You are fondling with your phone as you wait for the bus to get filled. Outside, standing by the door and shouting, the conductor is lying to attract travelers. Even though four vacant seats remain, he keeps saying, “One more passenger! Banye! O ga pu!”
A lone beggar walks to the open door of the bus, with a broken arm… pleading for funds, asking seated passengers for empathy. You watch as people give him N20 and N50, making sure it is the least denomination in their purses they let him have. As he collects these donations he prays for the bus. ‘God go bless una’, ‘Una no go poor’, ‘God go give una better pikin’, ‘Accident no go see una’, he prays.
You give him your widow’s mite before he leaves to another loading bus and then continue with your phone. Unassuming travelers fall for the conductor’s trick and in no time, the bus is on its way.
Thirty minutes into the trip, you notice the bus’ momentum decline. Looking up from your phone you see a long queue of vehicles ahead. Cars going to and fro are now sharing a single lane.
The man seated just next to you starts complaining. He talks about how the contractor in charge of constructing this road is deliberately slow on delivery. About how he has elongated the schedule of this project all in an effort to stay longer on site and get more pay. About how this was a fraudulent collaboration between him and the government. Other passengers around you affirm his story and soon the bus is resonating of talk of bad governance and corruption.
You sigh, frustrated by your own anger, and angry because you are unable to do a thing about your current situation. You realise that this trip that should have taken an hour would now take three. As you recline into your uncomfortable leather seat, with no outlet to vent your anger, you put the blame on that beggar with a broken arm. After all, he was the one who did not pray against corrupt contractors.
Long ago, in the olden days, the people gathered together to celebrate Falemtime. That is, the special day of lovement, and sharing of flowers, and wearing of red cloth like somebody that is Sango Priest. Ehen, so the people gathered.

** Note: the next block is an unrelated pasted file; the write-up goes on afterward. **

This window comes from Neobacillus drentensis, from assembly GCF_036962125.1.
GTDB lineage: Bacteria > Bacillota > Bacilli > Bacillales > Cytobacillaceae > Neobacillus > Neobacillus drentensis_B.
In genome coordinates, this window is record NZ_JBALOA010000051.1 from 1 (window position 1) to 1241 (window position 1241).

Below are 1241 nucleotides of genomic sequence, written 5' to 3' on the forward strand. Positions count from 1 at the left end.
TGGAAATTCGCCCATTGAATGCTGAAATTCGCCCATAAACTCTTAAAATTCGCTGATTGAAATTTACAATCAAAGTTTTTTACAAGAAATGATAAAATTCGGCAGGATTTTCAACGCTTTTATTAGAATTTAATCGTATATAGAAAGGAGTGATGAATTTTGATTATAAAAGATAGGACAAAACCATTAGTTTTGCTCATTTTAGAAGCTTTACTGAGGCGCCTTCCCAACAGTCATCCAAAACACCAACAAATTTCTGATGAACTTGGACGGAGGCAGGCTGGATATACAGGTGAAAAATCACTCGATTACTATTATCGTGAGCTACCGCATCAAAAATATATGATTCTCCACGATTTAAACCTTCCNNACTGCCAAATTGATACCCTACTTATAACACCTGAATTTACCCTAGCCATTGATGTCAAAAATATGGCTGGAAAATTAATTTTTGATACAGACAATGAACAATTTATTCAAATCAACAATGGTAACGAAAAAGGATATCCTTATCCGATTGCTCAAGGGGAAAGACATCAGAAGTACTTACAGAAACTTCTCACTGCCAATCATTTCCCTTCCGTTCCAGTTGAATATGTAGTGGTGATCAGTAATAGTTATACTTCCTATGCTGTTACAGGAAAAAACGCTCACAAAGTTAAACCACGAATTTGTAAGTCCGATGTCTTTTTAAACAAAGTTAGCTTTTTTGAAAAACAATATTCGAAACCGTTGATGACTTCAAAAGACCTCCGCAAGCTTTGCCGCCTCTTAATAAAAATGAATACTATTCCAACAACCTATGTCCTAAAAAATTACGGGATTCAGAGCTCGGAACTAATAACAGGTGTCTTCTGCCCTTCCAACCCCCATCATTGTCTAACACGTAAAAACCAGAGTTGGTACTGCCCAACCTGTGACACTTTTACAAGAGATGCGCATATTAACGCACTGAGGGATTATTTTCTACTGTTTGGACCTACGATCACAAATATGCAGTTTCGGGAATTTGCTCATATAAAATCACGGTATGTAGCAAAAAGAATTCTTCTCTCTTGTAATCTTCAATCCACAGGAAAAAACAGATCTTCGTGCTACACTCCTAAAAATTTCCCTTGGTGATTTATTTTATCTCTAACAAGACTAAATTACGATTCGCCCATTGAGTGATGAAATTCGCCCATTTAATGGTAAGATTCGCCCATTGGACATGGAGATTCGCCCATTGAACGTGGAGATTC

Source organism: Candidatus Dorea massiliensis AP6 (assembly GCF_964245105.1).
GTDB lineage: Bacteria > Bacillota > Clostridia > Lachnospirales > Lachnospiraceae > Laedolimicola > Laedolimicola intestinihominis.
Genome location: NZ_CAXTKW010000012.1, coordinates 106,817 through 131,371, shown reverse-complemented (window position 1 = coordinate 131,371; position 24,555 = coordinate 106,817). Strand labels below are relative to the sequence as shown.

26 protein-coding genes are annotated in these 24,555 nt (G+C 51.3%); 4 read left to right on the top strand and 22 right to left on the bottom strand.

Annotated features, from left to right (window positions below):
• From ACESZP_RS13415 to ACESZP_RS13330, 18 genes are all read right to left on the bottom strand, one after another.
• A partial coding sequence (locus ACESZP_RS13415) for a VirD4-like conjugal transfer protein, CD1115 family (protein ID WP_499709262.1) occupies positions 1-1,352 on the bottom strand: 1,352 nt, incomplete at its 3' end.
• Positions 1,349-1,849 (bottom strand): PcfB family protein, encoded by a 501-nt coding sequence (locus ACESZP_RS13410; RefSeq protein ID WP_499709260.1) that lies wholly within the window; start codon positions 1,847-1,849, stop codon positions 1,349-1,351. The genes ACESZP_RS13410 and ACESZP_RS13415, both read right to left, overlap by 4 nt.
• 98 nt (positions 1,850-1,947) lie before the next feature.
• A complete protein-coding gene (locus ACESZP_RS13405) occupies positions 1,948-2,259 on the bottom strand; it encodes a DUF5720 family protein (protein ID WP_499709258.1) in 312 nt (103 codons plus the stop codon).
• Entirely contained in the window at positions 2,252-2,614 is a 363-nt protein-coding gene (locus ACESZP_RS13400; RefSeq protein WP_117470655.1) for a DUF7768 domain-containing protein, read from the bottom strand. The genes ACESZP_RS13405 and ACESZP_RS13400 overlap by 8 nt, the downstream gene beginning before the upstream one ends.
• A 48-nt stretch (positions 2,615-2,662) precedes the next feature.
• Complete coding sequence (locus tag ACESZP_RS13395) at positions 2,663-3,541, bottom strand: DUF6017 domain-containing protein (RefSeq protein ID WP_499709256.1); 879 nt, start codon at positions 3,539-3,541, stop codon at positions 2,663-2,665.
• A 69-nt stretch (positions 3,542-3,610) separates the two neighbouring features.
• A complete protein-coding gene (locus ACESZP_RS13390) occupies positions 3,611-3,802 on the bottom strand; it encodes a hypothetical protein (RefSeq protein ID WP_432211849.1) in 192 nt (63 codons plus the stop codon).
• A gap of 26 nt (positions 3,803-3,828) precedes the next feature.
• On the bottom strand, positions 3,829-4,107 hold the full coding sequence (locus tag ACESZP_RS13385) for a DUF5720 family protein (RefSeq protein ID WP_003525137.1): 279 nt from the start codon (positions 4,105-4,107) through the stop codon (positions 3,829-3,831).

Everybody had falemtime. Everybody had boo. Everybody had bae. So everybody was now now happy, doing falemtime with happiness, and joyness. But somebody was left out. The person did not have falemtime.
Can you guess who?
It was you.
You di nor haff falemtime. So you cried evritiem. I think of this and I cri too. I cri evritiem.
This is a very sad falemtime story. Very sad. *crien*
You woke up on Thursday of last week and just killed your roommate. You’ve always hated the idea of having one. You cannot sleep in a crowded room – this is the real reason why you moved out of campus anyway.
Your roommate didn’t ask for permission before moving in, and didn’t even share in the paying of rent. You just came back from lectures one afternoon, famished and tired, to realize that you had to co-habit.
Your roommate was a gecko with an almost translucent skin. You can swear you could partly see his insides just by looking at his skin… or is it her insides? Her skin? You are not sure.
Your roommate occasionally hid in the crack by the corner of your Southern wall, and ran marathons about the other three walls… and the ceiling, of course. His presence never really disturbed you. It was not like the rat living with your neighbour, eating up his documents and making noises at night when he was trying to study.
Since your roommate displayed good behaviour, you never moved to hurt him. You never chased him like your neighbour chased his. You never asked Umaru your gatekeeper about what poison was best to use on unwanted domestic guests.
And maybe your roommate saw this. Because he moved about proudly on your walls, showing no element of fear – even at times when you moved towards him to see if he would flinch. Perhaps he even trusted you.
But last Thursday you broke that trust. Thinking about it now, you can’t make out a reason why you did it. You just felt irritated by his presence. He came out of the crack on the wall to run his habitual marathon. You picked up a shoe and waited patiently for him to be halfway across the wall, far away from the safety of the crack and far away from the next possible exit. Then you struck him. It took just one blow. One swift, powerful swing of that moccasin shoe. Baam! And your roommate was dead.
Joy didn’t overwhelm you after the kill. Ironically, you felt almost sad.
There was really enough room for both of you. Nobody really needed to go for the other to have more space. As you think about it now, you realize this.
Then slowly, you also realize why Israel bombed Gaza, why World Wars have been fought, why ethnic and religious wars still rage in your country. There is really enough room in this world for all to co-exist, people just never want to employ the virtue of tolerance.